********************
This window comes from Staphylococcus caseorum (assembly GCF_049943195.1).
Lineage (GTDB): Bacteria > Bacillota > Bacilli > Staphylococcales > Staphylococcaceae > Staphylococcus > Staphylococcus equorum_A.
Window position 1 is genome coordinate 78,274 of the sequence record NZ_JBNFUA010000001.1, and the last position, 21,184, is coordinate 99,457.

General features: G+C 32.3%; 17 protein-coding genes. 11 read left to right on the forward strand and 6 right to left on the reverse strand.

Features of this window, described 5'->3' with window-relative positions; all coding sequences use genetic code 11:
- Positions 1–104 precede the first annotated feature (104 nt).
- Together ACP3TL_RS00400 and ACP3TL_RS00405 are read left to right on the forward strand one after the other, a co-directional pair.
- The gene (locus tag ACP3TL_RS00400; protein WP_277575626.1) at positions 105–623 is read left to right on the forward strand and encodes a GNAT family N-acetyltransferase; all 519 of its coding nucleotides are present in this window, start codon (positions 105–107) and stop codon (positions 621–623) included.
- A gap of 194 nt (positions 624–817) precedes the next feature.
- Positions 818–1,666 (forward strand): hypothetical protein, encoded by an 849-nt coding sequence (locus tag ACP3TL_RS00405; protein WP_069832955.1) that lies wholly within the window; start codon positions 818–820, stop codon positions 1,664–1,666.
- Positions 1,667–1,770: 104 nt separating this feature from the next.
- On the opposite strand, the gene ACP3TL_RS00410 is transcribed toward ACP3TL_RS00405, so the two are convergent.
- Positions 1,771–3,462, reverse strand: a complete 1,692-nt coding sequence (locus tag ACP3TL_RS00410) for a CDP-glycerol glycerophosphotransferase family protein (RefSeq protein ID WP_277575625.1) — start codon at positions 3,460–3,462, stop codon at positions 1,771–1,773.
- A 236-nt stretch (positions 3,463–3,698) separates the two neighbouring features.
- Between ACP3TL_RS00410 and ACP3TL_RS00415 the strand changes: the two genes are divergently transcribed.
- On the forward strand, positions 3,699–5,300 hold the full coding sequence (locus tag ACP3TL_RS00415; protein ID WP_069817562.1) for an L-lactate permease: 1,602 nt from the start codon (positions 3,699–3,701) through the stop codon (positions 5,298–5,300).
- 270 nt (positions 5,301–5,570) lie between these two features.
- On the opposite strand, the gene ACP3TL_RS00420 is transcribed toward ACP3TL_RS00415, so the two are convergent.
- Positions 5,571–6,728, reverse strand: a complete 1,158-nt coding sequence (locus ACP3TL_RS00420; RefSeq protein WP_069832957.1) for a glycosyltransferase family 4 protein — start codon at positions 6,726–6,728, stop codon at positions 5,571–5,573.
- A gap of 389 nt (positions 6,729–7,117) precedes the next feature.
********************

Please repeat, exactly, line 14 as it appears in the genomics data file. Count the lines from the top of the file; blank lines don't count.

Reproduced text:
- A 236-nt stretch (positions 3,463–3,698) separates the two neighbouring features.